Take advantage of bean dips' versatility with recipes for starters, spreads and toppings.
Credit: Rosemary-Chickpea Spread

Virtually any kind of bean can be mashed, spiced, and turned into a nutritious bread spread, veggie dip, and more. Beans seem to bring out the best in other ingredients and are a terrific match for all manner of spices and herbs.

That quality isn't lost on restaurant chefs who offer bean spreads as breadbasket accompaniments. In Los Angeles, the chefs at Ciudad blend chickpeas with roasted red peppers to offer with baked crackers for customers to nibble while they peruse the menu.

"Bean spreads are sort of a cross between an amuse-bouche and the bread course. They provide something more savory and appetite-stimulating than simply bread and butter or olive oil," says Nancy Civetta, spokesperson for Chefs Collaborative. Rich in fiber and packed with protein, bean spreads also start a meal in a nourishing way, she adds.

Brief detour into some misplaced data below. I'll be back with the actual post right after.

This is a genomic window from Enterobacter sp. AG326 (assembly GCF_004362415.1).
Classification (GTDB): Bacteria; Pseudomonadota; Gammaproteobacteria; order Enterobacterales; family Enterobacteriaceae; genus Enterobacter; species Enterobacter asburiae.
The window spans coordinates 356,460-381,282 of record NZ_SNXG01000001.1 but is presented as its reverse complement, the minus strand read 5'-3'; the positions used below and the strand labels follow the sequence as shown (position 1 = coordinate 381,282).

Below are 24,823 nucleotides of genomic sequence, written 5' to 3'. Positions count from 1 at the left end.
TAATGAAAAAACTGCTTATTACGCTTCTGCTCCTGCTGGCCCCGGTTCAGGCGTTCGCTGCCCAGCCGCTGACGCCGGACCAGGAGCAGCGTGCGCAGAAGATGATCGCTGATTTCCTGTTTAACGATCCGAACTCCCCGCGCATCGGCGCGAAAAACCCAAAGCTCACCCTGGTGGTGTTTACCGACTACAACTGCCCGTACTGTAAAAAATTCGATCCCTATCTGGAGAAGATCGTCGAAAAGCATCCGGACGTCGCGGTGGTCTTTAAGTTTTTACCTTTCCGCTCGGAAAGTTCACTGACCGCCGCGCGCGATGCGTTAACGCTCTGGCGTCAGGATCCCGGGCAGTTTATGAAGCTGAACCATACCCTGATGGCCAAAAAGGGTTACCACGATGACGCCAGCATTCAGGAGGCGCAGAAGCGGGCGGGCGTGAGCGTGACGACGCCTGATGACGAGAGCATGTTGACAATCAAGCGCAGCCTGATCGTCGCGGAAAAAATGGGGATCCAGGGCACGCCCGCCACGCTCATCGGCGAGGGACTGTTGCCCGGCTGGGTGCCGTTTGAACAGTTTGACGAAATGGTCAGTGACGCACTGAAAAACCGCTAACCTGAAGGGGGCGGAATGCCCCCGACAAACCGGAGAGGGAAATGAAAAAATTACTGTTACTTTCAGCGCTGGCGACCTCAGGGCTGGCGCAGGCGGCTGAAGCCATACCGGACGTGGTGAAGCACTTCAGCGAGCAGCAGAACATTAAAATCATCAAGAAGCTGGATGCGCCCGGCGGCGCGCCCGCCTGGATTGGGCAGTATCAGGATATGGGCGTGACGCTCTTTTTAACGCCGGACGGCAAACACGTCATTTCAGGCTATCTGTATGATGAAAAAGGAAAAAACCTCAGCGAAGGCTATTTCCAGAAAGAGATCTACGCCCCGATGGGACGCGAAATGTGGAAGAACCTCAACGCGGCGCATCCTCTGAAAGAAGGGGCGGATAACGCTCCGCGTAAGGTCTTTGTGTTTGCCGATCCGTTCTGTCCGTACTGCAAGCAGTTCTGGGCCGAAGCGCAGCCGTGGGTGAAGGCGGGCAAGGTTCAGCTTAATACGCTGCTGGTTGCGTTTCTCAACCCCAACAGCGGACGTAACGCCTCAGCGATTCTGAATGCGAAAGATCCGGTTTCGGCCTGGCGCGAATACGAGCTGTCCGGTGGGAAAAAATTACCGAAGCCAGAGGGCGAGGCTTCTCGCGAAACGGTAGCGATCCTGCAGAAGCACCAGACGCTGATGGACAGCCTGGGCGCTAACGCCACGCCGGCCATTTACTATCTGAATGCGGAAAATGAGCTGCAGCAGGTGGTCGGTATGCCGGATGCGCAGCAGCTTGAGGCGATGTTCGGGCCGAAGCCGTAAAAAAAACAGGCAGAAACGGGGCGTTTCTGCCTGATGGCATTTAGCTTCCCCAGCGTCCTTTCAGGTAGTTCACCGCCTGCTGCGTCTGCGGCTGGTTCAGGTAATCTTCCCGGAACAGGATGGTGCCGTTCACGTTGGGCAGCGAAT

Bold flavor inspires the versatility of the following recipes, which can be the springboard for vegetarian meals. For starters, slather any of them on a grilled vegetable sandwich. Spread a flour tortilla with low-fat cream cheese, add your choice of spread, and top with fresh greens. Roll it up into a wrap, or slice the wrap into half-inch rounds for attractive, easy pinwheel hors d'oeuvres.

Many of these spreads are a natural with Mexican-themed dishes. Try the Caramelized Black Bean "Butter" on corn tortillas with your choice of cheese for quick and simple quesadillas, or spoon Tex-Mex Pinto Bean Spread into taco shells, and top with the usual fixings. Use one of the spreads as an enchilada filling with sautéed vegetables, such as zucchini and mushrooms, and prepared salsa.

Other recipes are Mediterranean-inspired. The Cannellini Pesto spread makes a delicious substitute for tomato sauce on a pizza, while the Provençal Olive Spread is good on pasta.

Whichever you make, these spreads will keep for up to a week stored in an airtight container in the refrigerator. Considering how many ways there are to enjoy them-and how easy they are to make-you may want to keep a couple of extra cans of beans in the pantry.